As I walked away from Carrie Furnace, having spent the previous two hours touring this relic of Pittsburgh’s steel industry, I knew I had just been somewhere special.
Without a doubt, Carrie Furnace is a microcosm of the changes that have occurred in Pittsburgh over the last few decades. What’s old is becoming new again. What was once polluted is becoming green. And what was industrial is becoming artistic. If you want to understand where Pittsburgh has been and where it is going, there is no better place to visit than Carrie Furnace.
Located just outside the Pittsburgh city limits, Carrie Blast Furnace was once part of the Homestead Steel Works. The two furnaces that make up the site were built in 1907 by Carnegie Steel and ran almost continuously until 1978.
Pittsburgh is known as “The Steel City,” and for good reason. At its peak in 1910, the steel industry in Pittsburgh produced more than 60% of the total production in the US. The peak period of production at Carrie Blast Furnace was in the 1950s and 1960s, when the seven blast furnaces here were each producing 1,250 tons of iron ore every day.
During the 71 years of operation, changes were made to the blast furnaces, but they remained virtually unchanged after 1936. This outdated technology was one of the chief reasons that furnaces 6 and 7 were the first ones shut down when the complex began to shut down. It was also the reason that these were the furnaces chosen for preservation by Rivers of Steel National Heritage Area.
After years of work to preserve the site, tours of Carrie Furnace started running in 2010. Having seen photos of the site when planning my trip to Pittsburgh, I knew that this was somewhere that I had to visit.
My visit started in the site’s visitor center. Currently, the visitor center consists of little more than a sign-in table and a small waiting area. The vast majority of this very large building, which used to provide a massive amount of air to the furnaces, is used for storage for a variety of pieces of machinery and equipment that the site hopes to restore. If you look across the building, you’ll notice a large US Steel safety sign emblazoned with the three hypocycloids that have been made famous by the Pittsburgh Steelers.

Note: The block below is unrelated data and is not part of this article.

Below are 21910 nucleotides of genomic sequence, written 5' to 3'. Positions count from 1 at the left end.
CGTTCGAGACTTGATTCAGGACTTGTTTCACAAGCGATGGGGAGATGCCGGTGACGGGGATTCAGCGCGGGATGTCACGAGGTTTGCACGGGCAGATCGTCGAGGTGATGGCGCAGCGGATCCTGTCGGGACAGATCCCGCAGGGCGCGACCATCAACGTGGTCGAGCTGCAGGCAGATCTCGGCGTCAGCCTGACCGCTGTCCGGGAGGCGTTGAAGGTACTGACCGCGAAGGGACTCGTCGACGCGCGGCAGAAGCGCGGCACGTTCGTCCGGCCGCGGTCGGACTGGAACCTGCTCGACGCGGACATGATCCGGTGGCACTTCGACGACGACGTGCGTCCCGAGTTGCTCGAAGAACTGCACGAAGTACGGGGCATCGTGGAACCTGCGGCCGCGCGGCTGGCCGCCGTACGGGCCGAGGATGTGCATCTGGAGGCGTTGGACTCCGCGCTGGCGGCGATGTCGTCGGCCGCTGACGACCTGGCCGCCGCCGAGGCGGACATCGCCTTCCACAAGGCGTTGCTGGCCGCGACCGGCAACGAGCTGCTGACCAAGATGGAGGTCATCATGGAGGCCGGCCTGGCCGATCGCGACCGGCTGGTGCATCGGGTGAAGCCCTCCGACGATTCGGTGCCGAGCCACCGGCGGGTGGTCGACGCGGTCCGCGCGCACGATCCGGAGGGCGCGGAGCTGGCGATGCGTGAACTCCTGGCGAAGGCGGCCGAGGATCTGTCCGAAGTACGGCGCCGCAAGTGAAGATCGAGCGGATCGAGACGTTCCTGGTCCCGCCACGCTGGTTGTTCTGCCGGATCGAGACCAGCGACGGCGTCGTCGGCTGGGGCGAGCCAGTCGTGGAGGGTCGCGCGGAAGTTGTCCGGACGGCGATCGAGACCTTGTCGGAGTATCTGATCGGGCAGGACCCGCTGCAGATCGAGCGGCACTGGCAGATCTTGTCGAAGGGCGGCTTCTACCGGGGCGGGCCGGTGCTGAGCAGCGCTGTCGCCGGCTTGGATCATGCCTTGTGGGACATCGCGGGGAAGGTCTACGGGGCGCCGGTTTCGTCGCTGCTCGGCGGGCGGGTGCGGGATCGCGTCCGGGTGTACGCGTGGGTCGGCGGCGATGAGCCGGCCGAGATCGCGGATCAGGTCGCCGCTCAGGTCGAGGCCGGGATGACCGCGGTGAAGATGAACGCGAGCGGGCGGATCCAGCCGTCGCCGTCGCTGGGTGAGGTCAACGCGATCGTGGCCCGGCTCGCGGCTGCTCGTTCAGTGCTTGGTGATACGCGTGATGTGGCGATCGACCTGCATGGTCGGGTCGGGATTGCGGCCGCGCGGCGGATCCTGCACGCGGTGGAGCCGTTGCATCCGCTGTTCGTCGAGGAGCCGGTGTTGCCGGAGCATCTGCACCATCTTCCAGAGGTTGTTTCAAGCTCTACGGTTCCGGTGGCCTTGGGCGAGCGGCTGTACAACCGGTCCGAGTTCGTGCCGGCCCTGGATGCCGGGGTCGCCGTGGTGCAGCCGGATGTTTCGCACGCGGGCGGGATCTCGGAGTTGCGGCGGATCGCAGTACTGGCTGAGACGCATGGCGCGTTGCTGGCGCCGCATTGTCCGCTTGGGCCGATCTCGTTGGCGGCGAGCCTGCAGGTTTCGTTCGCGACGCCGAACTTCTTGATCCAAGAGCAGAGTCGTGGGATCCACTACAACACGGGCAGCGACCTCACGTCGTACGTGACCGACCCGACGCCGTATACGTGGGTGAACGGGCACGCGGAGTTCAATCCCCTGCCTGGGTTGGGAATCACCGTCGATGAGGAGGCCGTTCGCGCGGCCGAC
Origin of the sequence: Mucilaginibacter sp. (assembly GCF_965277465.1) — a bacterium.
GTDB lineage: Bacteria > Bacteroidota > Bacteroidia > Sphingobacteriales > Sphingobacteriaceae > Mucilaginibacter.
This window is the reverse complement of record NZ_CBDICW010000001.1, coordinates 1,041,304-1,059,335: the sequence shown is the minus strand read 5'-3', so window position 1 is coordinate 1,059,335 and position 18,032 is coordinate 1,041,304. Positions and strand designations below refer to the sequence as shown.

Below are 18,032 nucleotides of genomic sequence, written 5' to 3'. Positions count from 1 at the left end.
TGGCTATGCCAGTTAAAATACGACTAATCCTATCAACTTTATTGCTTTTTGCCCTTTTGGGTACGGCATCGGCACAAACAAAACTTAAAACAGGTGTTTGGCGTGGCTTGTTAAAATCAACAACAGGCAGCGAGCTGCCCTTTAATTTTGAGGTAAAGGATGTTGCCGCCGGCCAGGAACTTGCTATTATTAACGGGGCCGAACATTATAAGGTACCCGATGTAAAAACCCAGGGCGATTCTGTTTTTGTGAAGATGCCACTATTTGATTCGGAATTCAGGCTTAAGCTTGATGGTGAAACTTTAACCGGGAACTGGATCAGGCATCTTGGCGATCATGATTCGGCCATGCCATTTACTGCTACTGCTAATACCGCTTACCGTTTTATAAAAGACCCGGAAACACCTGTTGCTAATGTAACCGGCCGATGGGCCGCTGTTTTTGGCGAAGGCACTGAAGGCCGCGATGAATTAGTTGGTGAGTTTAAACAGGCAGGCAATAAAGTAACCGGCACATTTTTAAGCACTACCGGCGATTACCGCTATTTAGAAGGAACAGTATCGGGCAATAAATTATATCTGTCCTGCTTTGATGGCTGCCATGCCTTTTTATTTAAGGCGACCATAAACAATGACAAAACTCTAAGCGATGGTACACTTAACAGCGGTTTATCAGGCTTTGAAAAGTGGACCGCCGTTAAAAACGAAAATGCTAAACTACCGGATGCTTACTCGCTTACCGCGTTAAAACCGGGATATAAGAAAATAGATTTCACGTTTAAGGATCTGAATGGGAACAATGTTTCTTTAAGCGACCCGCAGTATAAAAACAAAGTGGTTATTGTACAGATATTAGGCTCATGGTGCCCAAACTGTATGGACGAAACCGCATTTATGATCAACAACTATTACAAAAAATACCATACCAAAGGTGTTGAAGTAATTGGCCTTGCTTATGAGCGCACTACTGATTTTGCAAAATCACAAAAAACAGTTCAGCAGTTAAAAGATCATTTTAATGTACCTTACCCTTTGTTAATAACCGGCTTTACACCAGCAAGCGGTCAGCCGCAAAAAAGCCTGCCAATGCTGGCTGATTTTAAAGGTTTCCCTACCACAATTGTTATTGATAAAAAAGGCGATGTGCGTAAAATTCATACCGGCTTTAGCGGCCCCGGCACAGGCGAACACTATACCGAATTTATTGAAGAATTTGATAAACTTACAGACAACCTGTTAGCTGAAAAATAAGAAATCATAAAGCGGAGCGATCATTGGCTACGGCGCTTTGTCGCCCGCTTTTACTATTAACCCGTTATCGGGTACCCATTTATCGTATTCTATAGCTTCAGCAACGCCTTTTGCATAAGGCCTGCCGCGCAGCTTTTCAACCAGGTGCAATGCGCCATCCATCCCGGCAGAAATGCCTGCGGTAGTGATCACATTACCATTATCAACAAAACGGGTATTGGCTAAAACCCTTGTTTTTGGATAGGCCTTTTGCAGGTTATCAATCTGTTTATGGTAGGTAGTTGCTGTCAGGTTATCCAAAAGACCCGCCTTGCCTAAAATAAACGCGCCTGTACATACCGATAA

Tours of Carrie Furnace take 1.5-2 hours and are often led by former steel workers. The tour takes visitors throughout much of the site, explaining the Carrie Furnace history, how iron was made here, and how that was turned into steel across the Monongahela River in Homestead.
The highlight of any visit to Carrie Furnace is walking around the furnace itself and learning how iron was made. While certainly on a larger scale, the process of making iron had changed little since the 18th century iron furnaces I’ve visited in eastern Pennsylvania.
While the area has been cleaned up a bit, it is still quite rough around the edges, and really has the feel of exploring an abandoned site. Work continues on the site to improve access and make it safer for visitors. And while this is needed in places, I hope that it doesn’t take away from the very cool urbex feel of the site.
Back outside the furnace, take note of some of the graffiti that is present at the site. It’s not surprising that a place like Carrie Furnace would have issues with graffiti, especially since it was sitting abandoned for many years. To combat this, Carrie Furnace works with the art community and allows sections of the facility to be used by graffiti artists. This cooperation has greatly reduced the amount of unwanted graffiti that occurs on the site and provides a wonderful artistic touch to the harsh metal of the furnace.